TL;DR: You don’t need to save S$1 million to get S$1 million. Trust in the power of compound interest, which will make your money snowball. All you need for the magic to work is time. Take advantage of financial instruments that can help you achieve this seemingly impossible sum in a not-so-impossible way.
The notion of having a million dollars has always ignited people’s imaginations. It used to be because it signified something rare or unachievable, like becoming a millionaire or winning a large sum of money in a television game show.
But now it’s an amount of money that seems to be more necessary than imaginary. Not only do many middle-class homes these days cost upwards of a million dollars, the same sum is also often set as the benchmark for a nest egg that'll give a secure retirement or a life insurance payout that'll support one's dependants should he or she die.
However, there's a problem: what is now increasingly part of our reality is no easier to achieve in the present moment. For many of us, the idea of saving S$1 million seems unlikely, especially with our current financial burdens, exacerbated by rising costs of living.
Fortunately, the magic of compound interest still holds true.
Of cupcakes and compound interest
Let’s talk about compound interest in the form of a fairy tale.
Once upon a time, there was a woman in her 30s called Cinderlian who was given a dozen cupcakes. She was very happy with them and showed them off to her fairy godmother.
“What lovely cupcakes!” said the fairy godmother. “If you like, I can use my magic powers and turn them into more cupcakes. But you must leave them with me for 20 years. For every year that you leave them with me, I will add more cupcakes to your stash.”
Cinderlian loved and trusted her fairy godmother. She was also very kiasu and afraid of getting fat so she only ate two cupcakes and left the rest with her fairy godmother.
20 years later she returned to her fairy godmother. True enough, her cupcakes had multiplied to fill many cupcake stands! She was able to throw a retirement party and have some left over to trade for other nice things (like a nice Prada bag because they were very nice cupcakes).
Everyone was happy.
You must be thinking, “Wait a minute, what do you mean ‘The End’”?! You probably want to know what the fairy godmother did to turn Cinderlian's 10 cupcakes into a whopping number that filled many cupcake stands, right?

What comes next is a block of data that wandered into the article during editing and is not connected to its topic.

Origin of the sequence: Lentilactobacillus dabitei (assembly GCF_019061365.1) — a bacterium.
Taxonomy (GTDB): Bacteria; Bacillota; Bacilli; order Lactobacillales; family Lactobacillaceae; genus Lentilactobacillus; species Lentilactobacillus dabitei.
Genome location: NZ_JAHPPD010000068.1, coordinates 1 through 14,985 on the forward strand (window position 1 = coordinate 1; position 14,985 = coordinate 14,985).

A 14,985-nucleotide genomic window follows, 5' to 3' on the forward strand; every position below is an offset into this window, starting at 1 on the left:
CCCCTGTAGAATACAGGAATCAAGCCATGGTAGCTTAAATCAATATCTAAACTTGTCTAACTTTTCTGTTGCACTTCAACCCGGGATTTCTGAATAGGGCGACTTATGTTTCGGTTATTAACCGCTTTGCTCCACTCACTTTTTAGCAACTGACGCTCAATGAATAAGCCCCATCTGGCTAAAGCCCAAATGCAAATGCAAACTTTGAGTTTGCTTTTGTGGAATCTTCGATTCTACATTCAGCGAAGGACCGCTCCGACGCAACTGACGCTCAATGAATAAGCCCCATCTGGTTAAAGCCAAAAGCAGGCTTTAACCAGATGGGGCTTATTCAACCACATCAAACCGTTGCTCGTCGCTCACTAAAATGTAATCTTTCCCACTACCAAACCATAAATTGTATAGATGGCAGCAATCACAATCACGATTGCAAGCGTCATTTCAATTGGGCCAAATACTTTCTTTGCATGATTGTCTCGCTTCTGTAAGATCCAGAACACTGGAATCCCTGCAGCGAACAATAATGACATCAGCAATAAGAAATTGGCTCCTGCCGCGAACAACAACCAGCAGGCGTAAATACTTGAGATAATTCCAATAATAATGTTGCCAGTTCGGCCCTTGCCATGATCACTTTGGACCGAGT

Well, magic of course (remember she’s a fairy?). Except, we’re not really talking about cupcakes. We’re talking about something of value that is put away and through time and something “special”, becomes more than its original sum.
Yes, we’re talking about the magic of compound interest that happens to your money when you put it in a regular savings or investment plan.
But what’s compound interest and how does it work?
The word “compound” used here just means “accumulated” and interest is well, a sum of money that is regularly paid. So “compound interest” is just “accumulated sums of money” or earning interest on interest.
And the reason why so many people are interested (heh, pardon the pun) in compound interest is because they want to take the initial sum of money they have, put it away in financial products they trust and let it grow over time – very much like how Cinderlian entrusted her cupcakes with her fairy godmother.
Let’s apply compound interest to actual money. If you have some cash to spare, say S$10,000, here’s how much it can grow, assuming an interest rate of 6% per annum.
You have a principle sum of S$10,000.
You earn 6% interest, which is S$600.
That gives you S$10,600 at the end of the year.
The interest you earned last year is added to your principle sum, so you now have S$10,600.
You earn 6% interest on this amount, which is S$636.
That gives you S$11,236 at the end of the year.
The interest earned in the previous year is again added to your principle sum, so you now have S$11,236.
You earn 6% interest on this amount, which is S$674.16.
That gives you S$11,910.16 at the end of the year.
This goes on. Essentially, the interest you earn each year is also accumulating interest. At the end of Year 10, your initial S$10,000 would have snowballed to S$17,908.48! That’s close to double what you originally put in!
If it’s S$1 million that you want, here’s what the Maths looks like…
What you need to put in: S$1,022 per month X 360 months (30 years) = S$368,000
What you’ll get back: Assuming your money grows at 6% interest per annum, at the end of 30 years, you’d have accumulated a little over S$1,000,000.
Your money would have tripled. Now that’s just magical.